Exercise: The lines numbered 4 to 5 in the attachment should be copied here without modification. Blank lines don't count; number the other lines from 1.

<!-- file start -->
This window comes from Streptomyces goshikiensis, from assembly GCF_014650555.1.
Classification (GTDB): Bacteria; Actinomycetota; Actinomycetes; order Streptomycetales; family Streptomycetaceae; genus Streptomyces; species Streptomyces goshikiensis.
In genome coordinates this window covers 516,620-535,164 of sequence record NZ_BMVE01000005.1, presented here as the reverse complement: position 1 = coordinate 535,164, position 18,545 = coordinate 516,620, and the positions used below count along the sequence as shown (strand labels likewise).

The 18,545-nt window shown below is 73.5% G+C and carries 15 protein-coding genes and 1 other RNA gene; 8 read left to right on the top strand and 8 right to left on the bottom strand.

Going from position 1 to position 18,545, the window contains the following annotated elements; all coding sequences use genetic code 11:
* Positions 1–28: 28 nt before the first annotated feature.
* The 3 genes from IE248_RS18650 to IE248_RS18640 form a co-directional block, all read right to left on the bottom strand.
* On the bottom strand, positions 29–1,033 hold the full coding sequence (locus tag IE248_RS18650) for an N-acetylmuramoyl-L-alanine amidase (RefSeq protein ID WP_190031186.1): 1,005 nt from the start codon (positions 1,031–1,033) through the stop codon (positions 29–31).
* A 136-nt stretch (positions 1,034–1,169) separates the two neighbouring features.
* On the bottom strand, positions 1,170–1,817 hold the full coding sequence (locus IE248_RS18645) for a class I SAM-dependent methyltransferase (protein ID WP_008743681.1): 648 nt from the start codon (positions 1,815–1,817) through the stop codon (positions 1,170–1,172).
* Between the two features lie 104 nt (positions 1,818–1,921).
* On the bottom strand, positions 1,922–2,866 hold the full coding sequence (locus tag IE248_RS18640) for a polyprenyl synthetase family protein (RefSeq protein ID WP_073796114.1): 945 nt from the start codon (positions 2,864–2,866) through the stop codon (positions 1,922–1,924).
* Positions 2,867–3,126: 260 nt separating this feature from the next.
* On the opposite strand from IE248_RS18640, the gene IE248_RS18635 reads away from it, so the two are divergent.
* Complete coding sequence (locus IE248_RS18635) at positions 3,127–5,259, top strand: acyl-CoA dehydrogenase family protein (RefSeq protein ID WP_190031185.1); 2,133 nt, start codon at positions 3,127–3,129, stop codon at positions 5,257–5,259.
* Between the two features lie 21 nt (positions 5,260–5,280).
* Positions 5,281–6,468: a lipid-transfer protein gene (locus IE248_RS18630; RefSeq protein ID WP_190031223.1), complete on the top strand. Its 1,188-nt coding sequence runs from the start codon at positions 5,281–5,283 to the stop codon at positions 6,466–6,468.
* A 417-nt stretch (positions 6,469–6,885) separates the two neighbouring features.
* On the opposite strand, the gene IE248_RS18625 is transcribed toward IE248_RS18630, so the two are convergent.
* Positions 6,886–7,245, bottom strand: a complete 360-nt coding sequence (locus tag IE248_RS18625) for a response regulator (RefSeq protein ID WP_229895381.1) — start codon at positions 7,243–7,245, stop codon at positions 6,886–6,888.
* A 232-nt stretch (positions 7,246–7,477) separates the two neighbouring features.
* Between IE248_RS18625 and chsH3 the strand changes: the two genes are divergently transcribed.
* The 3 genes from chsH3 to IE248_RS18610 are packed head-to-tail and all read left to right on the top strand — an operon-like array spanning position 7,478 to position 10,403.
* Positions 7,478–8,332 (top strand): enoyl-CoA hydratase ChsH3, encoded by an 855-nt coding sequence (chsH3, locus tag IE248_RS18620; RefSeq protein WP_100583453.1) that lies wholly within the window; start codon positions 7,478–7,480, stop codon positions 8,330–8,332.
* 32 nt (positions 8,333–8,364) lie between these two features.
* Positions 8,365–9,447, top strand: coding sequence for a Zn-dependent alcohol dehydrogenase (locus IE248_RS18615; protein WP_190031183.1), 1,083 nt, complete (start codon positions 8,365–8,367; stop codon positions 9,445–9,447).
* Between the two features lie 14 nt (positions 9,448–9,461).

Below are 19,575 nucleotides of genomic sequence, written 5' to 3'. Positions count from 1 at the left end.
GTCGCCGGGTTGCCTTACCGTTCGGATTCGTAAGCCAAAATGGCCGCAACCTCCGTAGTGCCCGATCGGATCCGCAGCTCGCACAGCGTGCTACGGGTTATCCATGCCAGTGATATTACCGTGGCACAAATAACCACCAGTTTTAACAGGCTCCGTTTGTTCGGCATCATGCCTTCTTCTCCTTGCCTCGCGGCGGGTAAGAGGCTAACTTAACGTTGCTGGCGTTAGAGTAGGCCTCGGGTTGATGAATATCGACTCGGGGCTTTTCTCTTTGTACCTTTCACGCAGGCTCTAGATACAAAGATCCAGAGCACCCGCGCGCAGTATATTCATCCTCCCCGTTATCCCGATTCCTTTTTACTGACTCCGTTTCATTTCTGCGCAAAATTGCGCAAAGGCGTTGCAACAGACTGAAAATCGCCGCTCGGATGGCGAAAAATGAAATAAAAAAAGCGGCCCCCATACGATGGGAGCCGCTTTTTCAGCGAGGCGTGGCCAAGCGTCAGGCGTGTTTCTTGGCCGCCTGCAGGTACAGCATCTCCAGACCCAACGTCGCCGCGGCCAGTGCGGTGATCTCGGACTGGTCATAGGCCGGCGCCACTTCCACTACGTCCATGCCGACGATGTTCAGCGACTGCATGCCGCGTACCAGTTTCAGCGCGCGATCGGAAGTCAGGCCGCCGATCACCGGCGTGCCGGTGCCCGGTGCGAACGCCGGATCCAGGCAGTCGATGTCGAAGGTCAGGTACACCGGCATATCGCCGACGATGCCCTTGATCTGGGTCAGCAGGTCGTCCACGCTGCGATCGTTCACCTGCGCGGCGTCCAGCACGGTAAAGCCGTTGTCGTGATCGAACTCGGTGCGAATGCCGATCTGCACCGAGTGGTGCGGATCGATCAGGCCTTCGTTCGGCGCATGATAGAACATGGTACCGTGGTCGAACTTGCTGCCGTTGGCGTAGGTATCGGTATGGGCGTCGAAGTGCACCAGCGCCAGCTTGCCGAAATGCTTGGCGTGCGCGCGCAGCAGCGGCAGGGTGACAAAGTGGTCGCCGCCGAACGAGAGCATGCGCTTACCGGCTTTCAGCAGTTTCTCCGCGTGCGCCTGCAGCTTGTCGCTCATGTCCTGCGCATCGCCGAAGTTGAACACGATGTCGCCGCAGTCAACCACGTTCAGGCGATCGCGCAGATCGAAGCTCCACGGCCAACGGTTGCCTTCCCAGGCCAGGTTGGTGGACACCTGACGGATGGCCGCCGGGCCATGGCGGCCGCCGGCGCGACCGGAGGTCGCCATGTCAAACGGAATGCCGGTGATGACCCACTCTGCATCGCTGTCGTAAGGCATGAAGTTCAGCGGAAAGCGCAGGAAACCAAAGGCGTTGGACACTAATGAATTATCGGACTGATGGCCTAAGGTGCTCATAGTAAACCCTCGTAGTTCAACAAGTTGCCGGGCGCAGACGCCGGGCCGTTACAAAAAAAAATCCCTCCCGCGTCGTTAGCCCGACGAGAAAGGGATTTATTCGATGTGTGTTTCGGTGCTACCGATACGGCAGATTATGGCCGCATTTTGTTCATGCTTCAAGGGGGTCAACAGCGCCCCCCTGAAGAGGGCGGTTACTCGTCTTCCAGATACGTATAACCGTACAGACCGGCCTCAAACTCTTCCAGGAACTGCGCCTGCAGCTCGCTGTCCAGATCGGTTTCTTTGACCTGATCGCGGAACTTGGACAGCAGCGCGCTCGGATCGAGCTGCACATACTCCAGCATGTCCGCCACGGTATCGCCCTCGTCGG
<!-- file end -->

The 18,545-nt window shown below is 73.5% G+C and carries 15 protein-coding genes and 1 other RNA gene; 8 read left to right on the top strand and 8 right to left on the bottom strand.

Going from position 1 to position 18,545, the window contains the following annotated elements; all coding sequences use genetic code 11: